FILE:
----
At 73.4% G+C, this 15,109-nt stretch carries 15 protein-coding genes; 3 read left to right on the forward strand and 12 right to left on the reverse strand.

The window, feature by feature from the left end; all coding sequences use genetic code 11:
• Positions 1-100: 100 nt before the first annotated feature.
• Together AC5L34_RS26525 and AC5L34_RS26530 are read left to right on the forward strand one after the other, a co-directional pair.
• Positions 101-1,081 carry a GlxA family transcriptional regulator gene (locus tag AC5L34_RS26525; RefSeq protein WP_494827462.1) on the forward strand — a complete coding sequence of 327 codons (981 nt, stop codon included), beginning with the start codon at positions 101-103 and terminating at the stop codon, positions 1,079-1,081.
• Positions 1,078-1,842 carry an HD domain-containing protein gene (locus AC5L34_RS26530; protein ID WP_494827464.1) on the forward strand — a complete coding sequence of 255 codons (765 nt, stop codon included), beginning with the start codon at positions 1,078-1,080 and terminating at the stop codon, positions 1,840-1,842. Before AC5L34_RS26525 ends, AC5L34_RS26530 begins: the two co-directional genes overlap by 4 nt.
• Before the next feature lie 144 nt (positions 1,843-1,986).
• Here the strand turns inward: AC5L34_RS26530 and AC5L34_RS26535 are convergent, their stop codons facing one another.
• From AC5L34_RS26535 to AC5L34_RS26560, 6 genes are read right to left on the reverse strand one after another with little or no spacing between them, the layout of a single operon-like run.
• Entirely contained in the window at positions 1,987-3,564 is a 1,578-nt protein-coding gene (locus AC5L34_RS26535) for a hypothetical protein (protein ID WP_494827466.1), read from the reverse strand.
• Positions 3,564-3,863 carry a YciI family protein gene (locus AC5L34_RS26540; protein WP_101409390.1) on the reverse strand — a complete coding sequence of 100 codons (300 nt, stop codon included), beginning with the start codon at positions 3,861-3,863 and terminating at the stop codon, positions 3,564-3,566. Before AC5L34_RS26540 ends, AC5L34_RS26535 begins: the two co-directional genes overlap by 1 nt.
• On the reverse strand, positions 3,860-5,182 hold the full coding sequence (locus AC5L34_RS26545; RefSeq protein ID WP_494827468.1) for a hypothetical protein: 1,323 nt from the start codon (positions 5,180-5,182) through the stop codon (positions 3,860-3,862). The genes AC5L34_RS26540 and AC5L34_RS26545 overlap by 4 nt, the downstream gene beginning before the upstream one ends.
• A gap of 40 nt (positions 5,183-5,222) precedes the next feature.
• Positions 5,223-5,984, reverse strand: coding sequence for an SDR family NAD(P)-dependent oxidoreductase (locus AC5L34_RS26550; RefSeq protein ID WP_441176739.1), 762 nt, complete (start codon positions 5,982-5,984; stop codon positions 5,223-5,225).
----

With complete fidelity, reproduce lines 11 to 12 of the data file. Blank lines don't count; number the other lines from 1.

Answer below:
• Positions 3,564-3,863 carry a YciI family protein gene (locus AC5L34_RS26540; protein WP_101409390.1) on the reverse strand — a complete coding sequence of 100 codons (300 nt, stop codon included), beginning with the start codon at positions 3,861-3,863 and terminating at the stop codon, positions 3,564-3,566. Before AC5L34_RS26540 ends, AC5L34_RS26535 begins: the two co-directional genes overlap by 1 nt.
• On the reverse strand, positions 3,860-5,182 hold the full coding sequence (locus AC5L34_RS26545; RefSeq protein ID WP_494827468.1) for a hypothetical protein: 1,323 nt from the start codon (positions 5,180-5,182) through the stop codon (positions 3,860-3,862). The genes AC5L34_RS26540 and AC5L34_RS26545 overlap by 4 nt, the downstream gene beginning before the upstream one ends.